Najin, 32, the eldest of the two remaining northern white rhino females was withdrawn from the Biorescue consortium’s assisted reproduction program. The choice leaves the ambitious plan with only one female capable of providing eggs, Najin’s daughter, Fatu.

Najin, one of the last two remaining northern white rhino female specimens / Biorescue

Najin, one of the last two female northern white rhinos has been withdrawn from the assisted reproduction program to help save the species from extinction. This was announced by the international consortium of scientists and conservationists of the Biorescue consortium, led by researchers from the Leibniz Institute for Zoo and Wildlife Research, in Germany, which also includes the University of Padua. The researchers decided to retire the eldest of the two female northern white rhinos, 32-year-old Najin, as an egg donor, leaving the ambitious program with only one female capable of providing egg cells, Najin’s daughter, Fatu.

The decision to stop the collection of Najin’s oocytes was made under the guidance of the Laboratory of Ethics for Veterinary Medicine, Conservation and Animal Welfare of the University of Padua, also considering old age and signs of illness shown by the specimen. Recent ultrasound examinations, the consortium explains, revealed multiple small, benign tumors in Najin’s cervix and uterus, as well as a 25-centimeter cyst in the left ovary.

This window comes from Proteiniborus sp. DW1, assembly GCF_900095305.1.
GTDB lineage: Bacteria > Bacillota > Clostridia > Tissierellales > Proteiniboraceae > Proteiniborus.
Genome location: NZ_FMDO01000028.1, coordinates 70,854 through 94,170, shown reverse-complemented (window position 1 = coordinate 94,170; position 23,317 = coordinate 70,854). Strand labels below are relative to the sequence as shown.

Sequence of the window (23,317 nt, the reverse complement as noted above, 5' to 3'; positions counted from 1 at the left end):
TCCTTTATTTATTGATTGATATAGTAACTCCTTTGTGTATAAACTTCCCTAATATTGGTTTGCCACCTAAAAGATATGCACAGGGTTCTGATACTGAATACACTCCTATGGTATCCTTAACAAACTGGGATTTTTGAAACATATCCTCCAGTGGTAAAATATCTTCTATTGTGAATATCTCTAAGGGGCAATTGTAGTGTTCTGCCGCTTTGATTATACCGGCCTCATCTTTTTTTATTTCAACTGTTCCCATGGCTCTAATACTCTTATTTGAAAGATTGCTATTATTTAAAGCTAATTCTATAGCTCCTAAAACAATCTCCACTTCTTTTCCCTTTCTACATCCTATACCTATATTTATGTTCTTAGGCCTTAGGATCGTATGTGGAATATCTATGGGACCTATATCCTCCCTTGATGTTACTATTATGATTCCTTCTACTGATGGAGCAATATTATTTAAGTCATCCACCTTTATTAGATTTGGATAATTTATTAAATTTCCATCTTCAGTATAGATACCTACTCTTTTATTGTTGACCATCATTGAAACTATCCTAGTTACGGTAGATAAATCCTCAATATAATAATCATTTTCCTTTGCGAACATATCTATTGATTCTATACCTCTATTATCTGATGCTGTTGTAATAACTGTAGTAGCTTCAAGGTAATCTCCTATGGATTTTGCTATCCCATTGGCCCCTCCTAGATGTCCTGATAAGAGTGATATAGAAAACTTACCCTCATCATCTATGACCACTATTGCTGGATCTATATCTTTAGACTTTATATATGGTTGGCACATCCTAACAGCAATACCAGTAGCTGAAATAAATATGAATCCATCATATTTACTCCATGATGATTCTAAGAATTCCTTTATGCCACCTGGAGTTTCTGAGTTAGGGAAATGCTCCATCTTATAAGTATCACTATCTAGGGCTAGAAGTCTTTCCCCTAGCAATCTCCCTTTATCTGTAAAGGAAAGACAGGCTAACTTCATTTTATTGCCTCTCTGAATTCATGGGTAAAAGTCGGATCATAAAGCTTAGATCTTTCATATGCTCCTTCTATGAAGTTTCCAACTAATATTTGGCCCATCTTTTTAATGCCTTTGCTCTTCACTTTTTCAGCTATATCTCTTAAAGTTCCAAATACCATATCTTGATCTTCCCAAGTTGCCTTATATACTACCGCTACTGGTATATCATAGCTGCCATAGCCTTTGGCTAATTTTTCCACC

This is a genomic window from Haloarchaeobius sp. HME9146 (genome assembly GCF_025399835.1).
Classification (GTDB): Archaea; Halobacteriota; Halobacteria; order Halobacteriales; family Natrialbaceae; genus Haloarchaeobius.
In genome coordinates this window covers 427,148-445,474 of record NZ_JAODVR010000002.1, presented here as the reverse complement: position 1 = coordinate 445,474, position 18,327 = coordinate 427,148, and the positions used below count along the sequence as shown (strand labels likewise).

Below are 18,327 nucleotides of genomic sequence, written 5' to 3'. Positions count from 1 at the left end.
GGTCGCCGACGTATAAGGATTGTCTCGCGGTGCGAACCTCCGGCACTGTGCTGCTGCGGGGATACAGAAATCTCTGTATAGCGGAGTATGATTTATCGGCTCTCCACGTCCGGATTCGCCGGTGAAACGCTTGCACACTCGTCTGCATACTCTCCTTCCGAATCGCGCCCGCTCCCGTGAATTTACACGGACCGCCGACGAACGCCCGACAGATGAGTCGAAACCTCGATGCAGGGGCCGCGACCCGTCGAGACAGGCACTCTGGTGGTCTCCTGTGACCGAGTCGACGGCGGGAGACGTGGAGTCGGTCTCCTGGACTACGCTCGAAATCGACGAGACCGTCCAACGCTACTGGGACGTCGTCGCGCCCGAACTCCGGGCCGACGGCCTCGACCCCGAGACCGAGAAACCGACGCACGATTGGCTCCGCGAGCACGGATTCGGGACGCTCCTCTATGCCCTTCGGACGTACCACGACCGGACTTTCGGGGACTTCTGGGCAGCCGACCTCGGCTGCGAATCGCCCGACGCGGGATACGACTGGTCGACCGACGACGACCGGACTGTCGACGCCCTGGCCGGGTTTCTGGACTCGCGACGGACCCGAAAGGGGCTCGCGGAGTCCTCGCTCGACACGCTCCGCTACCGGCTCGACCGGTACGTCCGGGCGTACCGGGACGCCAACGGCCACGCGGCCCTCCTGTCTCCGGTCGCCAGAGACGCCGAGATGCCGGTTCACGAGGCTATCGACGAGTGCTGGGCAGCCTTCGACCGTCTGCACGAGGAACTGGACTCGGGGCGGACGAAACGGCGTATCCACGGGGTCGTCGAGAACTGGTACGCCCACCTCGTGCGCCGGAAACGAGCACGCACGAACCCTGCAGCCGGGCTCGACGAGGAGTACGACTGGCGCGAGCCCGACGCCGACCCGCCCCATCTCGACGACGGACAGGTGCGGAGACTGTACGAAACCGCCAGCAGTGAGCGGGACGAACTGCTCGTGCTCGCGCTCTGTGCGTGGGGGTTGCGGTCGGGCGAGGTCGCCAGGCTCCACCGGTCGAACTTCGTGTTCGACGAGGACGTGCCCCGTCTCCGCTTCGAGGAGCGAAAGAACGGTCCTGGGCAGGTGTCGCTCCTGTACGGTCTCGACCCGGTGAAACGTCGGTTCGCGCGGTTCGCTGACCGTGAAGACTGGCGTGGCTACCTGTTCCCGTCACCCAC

These conditions could explain why egg harvesting was not as successful with Najin as with Fatu – said the chief veterinarian of Leibniz-IZW, Dr. Frank Göritz, and the chief veterinarian of Ol Pejeta, Dr. Stephen Ngulu -. This is why we have come to the conclusion that the most valuable role for Najin is to be an ambassador for the conservation of her species and ensure that she can pass on her knowledge and social behavior to offspring in the near future.”.

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The females Najin and Fatu, hosted at Ol Pejeta Conservancy, Kenya, they are the only white rhinos in the north remained in the world and, in an attempt to avoid extinction, the consortium has been collecting oocytes since 2019, artificially fertilizing them using the frozen sperm of deceased males to obtain viable embryos to be transferred to surrogate mothers (probably southern white rhinos) to obtain offspring of northern white rhino. So far, the team has created 12 northern white rhino embryos from Fatu’s oocytes and hopes to have the first specimen in three years and a larger offspring in the next two decades.

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